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CMS Sues Security Company, Saying School Panic Alarms Don't Work

CMS says the Centegix system repeatedly failed.
CMS says the Centegix CrisisAlert system repeatedly failed.

Updated 6:29 p.m.
Charlotte-Mecklenburg Schools is suing an Atlanta company that sold a panic-alarm system that the district says doesn't work. The suit filed at federal court in Charlotte on Wednesday seeks a refund plus damages from Centegix, saying the company failed to deliver what it promised. 

CMS agreed to pay Centegix $1.7 million to install the system at 26 schools, including all full-sized high schools. The district paid $1.1 million of that, but superintendent Earnest Winston withheld another $600,000 in January after saying the CrisisAlert system had repeatedly failed.

Centegix has said the system works and accused Winston of political motivations in his criticism. 

A CMS spokeswoman said she could not comment on the pending lawsuit Wednesday. 

CMS Sought Panic Alert System

CMS sought proposals for the security system beginning in 2018 amid a push for better security following school shootings throughout the country, and one at Butler High School in Charlotte. Employees at the schools got special badges that were supposed to allow them to push buttons to trigger a lockdown or call for help.

But the suit alleges that the system never met Centegix's promises. In particular, the suit says, it did not live up to the company's statements that it would "let staff initiate alerts and automatically disseminate critical information quickly and reliably anywhere on school campuses, inside or outside the buildings."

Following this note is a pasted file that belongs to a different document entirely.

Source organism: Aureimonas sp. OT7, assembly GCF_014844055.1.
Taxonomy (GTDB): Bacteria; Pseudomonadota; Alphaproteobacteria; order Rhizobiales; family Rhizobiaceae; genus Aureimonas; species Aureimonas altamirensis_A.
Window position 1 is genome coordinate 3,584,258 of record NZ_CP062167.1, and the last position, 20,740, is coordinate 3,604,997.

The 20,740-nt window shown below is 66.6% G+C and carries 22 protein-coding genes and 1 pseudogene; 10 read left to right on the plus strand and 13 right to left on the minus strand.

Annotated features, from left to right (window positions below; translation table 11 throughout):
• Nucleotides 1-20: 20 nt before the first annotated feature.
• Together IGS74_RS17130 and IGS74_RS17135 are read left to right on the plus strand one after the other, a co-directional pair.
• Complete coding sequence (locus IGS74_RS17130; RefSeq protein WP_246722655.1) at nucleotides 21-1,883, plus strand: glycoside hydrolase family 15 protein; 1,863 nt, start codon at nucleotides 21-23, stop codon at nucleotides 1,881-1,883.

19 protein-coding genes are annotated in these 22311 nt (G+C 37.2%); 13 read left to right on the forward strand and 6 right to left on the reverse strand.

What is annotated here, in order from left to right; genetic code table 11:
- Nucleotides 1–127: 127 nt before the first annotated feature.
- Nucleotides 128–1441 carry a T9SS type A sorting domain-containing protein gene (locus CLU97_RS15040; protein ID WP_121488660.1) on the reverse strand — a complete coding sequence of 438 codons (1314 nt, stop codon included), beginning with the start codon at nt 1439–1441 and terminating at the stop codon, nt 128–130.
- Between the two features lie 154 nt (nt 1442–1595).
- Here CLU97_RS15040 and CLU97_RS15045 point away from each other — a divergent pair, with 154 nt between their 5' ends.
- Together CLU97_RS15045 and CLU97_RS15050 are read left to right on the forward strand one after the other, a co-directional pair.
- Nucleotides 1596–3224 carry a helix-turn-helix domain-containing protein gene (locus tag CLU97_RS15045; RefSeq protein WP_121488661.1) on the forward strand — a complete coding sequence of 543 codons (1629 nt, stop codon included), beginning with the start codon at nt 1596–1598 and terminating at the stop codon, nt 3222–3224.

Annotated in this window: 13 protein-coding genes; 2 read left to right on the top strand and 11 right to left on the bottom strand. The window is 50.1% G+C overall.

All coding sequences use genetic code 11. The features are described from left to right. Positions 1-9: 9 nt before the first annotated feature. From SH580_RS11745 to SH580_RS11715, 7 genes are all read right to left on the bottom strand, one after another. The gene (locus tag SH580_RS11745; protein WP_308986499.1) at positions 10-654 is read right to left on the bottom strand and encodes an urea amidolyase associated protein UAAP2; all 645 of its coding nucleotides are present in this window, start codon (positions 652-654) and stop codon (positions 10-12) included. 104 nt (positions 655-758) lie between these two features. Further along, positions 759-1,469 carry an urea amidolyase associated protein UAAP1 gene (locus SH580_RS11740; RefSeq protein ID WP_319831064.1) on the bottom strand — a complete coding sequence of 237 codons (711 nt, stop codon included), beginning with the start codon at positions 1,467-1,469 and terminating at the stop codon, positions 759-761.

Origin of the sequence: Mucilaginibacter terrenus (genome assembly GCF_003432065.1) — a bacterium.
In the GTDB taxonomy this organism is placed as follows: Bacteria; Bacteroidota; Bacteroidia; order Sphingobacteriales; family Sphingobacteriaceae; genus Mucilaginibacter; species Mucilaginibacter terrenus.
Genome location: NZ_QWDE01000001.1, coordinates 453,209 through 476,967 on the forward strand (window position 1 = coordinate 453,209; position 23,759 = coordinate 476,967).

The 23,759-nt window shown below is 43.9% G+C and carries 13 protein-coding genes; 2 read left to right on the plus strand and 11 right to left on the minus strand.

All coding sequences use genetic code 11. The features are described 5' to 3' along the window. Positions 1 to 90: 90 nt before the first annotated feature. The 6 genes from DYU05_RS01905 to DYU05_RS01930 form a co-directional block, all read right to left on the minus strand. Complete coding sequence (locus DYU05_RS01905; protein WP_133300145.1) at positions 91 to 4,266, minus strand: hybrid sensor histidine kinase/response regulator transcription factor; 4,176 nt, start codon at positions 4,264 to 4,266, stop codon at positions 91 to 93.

Among other things, the CMS lawsuit alleges that critical alert messages were incorrect, badges failed to work properly or at all, teacher tracking did not work, and alert beacons in the schools were poorly placed and repeatedly detached. In one incident, CMS says, an alert badge accidentally triggered a lockdown when a teacher was trying to get help break up a classroom fight. 

One potential complication in CMS's battle against the company is the way it was structured -- using a series of purchase orders instead of a written contract. But in the suit, CMS argues that under the terms of the original request for proposals, or RFP, its acceptance of the Centegix bid "constitutes a written agreement between the parties."  

Centegix Statement 

In a statement last night, Centegix said the system works as promised and that its contract with CMS requires arbitration in Georgia.  Here's the full statement:

"The Charlotte-Mecklenburg Schools lawsuit disregards the contract the district signed which requires arbitration of all disputes in Georgia. CENTEGIX has filed an arbitration demand in Georgia per the contract.  Contrary to what CMS alleges, the CENTEGIX system worked and protected CMS’s students and teachers on multiple occasions.   We look forward to vindicating our position in the arbitration. We remain confident the system we delivered is fully operational and meets all of the requirements of the district’s RFP.  We stand by our solution, the results of the testing conducted by district personnel, and live operational results. Our system works as promised.

David Boraks is a veteran journalist who covers climate change for WFAE. See more at www.wfae.org/climate-news. He also has covered housing and homelessness, energy and the environment, transportation and business.